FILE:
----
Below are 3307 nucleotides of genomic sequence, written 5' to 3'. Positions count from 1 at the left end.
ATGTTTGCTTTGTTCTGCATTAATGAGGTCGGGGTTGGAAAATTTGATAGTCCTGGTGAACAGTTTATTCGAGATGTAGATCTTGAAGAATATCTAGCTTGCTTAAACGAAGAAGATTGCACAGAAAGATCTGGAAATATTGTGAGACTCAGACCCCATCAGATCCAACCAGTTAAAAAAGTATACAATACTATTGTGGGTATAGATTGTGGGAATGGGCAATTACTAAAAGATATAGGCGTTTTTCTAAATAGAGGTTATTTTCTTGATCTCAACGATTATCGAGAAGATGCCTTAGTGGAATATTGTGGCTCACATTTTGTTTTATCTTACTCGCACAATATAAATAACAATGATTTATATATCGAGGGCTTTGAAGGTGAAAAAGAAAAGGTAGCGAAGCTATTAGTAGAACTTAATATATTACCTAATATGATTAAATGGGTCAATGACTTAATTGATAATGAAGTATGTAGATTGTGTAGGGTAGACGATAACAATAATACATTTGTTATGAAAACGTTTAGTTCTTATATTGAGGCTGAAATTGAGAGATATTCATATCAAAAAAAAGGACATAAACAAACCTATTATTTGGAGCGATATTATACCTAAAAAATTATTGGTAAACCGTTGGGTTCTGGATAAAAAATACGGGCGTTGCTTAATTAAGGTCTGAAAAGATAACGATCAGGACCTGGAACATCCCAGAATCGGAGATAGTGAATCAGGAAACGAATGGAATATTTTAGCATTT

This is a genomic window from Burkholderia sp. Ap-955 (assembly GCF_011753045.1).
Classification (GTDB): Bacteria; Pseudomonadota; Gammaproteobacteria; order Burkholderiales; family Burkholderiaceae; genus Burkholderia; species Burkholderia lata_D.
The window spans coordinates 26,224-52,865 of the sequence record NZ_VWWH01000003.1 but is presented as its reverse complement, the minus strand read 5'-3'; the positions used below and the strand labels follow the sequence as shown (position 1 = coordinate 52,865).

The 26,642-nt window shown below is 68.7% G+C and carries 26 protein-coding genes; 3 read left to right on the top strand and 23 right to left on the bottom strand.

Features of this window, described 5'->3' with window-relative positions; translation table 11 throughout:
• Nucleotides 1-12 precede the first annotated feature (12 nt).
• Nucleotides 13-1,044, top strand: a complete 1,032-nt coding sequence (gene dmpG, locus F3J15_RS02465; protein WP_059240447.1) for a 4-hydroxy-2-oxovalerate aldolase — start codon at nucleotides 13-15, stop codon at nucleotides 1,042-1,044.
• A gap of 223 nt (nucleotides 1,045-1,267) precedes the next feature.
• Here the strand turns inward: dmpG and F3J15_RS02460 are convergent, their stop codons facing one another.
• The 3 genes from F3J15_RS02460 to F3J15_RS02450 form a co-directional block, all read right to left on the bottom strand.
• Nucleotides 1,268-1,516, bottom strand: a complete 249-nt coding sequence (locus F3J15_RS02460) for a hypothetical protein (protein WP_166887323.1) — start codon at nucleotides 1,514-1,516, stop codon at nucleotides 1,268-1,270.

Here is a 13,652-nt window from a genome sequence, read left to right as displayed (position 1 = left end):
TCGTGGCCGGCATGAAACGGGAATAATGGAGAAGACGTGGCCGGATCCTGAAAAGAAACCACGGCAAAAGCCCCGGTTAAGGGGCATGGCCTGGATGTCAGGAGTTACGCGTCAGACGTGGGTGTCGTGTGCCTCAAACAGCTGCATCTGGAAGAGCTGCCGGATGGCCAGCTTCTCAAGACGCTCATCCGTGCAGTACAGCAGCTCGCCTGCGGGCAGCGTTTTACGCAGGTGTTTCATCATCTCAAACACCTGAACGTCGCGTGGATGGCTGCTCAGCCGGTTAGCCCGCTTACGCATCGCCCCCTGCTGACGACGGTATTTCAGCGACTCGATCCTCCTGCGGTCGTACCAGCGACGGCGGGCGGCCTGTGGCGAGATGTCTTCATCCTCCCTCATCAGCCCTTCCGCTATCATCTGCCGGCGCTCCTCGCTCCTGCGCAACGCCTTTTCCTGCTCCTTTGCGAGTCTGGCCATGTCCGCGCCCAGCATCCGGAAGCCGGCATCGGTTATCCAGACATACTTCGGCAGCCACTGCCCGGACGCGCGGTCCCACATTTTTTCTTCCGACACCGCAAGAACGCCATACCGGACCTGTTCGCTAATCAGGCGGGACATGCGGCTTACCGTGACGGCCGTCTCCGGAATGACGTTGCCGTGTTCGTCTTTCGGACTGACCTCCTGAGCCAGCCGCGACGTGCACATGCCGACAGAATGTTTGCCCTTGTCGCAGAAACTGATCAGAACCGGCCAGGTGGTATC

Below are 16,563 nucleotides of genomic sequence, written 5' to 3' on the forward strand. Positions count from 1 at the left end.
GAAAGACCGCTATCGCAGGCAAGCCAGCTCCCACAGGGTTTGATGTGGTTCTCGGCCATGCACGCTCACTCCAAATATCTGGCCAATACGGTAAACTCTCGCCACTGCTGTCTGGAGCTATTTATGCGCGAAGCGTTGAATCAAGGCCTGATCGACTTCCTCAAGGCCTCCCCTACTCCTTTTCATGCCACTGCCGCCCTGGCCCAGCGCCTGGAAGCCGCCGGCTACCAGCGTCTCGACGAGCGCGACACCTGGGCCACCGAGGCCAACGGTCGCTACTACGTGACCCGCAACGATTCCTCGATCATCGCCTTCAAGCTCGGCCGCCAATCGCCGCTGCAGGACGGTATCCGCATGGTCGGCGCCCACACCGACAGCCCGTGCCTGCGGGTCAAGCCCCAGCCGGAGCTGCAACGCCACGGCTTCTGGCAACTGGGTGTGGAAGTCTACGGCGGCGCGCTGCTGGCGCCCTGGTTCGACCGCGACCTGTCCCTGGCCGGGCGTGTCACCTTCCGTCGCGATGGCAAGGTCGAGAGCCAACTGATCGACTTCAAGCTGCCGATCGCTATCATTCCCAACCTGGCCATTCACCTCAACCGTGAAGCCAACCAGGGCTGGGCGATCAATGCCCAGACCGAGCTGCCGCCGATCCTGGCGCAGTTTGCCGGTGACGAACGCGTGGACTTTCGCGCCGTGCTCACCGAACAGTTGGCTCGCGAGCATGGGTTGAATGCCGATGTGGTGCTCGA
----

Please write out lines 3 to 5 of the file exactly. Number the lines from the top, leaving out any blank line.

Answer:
This is a genomic window from Burkholderia sp. Ap-955 (assembly GCF_011753045.1).
Classification (GTDB): Bacteria; Pseudomonadota; Gammaproteobacteria; order Burkholderiales; family Burkholderiaceae; genus Burkholderia; species Burkholderia lata_D.
The window spans coordinates 26,224-52,865 of the sequence record NZ_VWWH01000003.1 but is presented as its reverse complement, the minus strand read 5'-3'; the positions used below and the strand labels follow the sequence as shown (position 1 = coordinate 52,865).